- Best Super Bowl Chicken Wings and Beers
- Cuba's Running Out of Beer
- New High-Protein, Low-Calorie Beer Targets Gym Goers
- From Boy Band to Brewering: Taylor Hanson Talks Mmmhops, Craft Beers & Cooking
- Scientists Think Hops Could Help Fight Cancer
- Pay-to-Play Scandal Rocks Craft Beer World
- A Tiny Slovenian Town Is Building a Beer Fountain
- Could Israel Be the World’s Next Craft Beer Hub?
- Another Reason Why Beer is Good for You: It Boosts Blood Flow!
- How to Give the Gift of Cool Beer Labels
© Rodale/design by Jessi Rymill
It’s hard not to geek out on beer this summer with the explosion of beer gardens and radical new micro (and nano) brews. Beer expert Christian DeBenedetti urges beer enthusiasts to take things to the next level and start brewing at home.
“Give a person a six pack, they'll drink for a day," says DeBenedetti. "Teach them to brew…" OK, you know the rest. These days, what was once a messy affair has gotten simpler and way more fun with the advent of smarter books and equipment. Suffice it to say that the joy of tasting your first successful home brew isn't easily put into words. If you can follow a recipe, you can make your own beer, and it's cheaper in the long run, too. If you get really good, you might even show off your skills in cool New York City bars like The Diamond, where, in addition to a Shuffleboard Biathlon, there is the Brew 'n’ Chew, a home-brew and home-cooking competition.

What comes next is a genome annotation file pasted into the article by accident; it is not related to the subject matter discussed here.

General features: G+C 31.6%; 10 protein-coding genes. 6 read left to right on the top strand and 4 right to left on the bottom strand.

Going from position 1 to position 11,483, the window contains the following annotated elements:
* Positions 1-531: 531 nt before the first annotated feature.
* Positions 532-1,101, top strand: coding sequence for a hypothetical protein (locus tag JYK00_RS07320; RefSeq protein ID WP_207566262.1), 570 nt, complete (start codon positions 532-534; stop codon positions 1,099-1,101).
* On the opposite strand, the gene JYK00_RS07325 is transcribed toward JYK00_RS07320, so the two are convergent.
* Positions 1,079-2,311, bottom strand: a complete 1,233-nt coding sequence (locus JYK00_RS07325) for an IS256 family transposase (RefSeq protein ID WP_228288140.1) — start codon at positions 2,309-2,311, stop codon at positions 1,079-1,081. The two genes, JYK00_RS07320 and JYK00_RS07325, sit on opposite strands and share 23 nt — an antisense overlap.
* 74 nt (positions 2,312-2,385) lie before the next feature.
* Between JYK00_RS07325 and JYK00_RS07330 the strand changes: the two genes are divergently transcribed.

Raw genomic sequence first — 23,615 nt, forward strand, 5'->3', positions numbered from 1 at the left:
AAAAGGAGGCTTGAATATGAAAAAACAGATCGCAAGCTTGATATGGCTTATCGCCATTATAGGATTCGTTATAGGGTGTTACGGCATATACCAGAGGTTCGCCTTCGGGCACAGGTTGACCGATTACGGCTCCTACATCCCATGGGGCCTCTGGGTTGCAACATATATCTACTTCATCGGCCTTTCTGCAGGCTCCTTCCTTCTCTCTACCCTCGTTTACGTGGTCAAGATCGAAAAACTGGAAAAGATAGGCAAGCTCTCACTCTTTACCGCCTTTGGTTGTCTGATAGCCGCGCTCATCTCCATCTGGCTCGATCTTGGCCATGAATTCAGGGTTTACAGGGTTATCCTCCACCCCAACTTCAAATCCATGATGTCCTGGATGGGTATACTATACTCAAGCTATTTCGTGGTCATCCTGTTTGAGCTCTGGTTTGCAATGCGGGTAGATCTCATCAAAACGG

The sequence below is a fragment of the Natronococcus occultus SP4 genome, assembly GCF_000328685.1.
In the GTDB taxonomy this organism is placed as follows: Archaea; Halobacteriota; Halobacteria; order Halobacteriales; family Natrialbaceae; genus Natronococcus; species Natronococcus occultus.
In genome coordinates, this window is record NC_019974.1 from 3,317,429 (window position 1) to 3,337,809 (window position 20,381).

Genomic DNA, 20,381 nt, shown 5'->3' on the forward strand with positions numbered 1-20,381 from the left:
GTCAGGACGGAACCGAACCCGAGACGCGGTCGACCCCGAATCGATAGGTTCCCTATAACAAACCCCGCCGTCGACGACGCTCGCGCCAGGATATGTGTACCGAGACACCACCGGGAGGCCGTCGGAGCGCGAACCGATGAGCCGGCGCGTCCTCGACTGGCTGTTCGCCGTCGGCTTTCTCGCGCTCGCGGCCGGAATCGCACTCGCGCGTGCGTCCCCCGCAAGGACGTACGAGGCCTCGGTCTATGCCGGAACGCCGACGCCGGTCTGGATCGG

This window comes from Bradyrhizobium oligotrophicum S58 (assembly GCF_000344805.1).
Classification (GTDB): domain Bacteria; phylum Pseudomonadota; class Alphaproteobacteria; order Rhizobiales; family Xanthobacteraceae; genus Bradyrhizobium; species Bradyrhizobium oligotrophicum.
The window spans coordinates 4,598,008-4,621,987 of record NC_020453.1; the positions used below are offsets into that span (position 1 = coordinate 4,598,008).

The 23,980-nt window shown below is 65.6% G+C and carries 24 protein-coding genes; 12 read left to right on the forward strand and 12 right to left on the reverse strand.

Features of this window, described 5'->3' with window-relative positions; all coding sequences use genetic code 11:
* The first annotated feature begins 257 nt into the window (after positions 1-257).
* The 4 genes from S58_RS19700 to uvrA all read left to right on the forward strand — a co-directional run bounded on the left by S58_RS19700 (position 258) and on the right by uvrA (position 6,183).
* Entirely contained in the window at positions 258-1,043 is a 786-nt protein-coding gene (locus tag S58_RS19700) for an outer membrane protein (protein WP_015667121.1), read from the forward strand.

Start with the new book Beer Craft: Six Packs From Scratch by William Bostwick and Jessi Rymill. "Home brewing is easy—you probably already have most of the equipment at home," says Bostwick. "But it's also something you can geek out over and get a gallon of great beer in the process (and mess up the kitchen a little)." The genius of this book is that it takes an incredibly complex topic and boils it down to quaffable parts without dumbing down the key points of becoming a serious homebrew honcho. You've got everything from basic definitions of beer ingredients to detailed yeast strain recommendations and an incredibly helpful primer on off flavors and insights into genre-bending sour beers.
Once you have the book, find a local home-brew shop (some Whole Foods stores carry equipment) or order a home-brew kit and you're ready to go.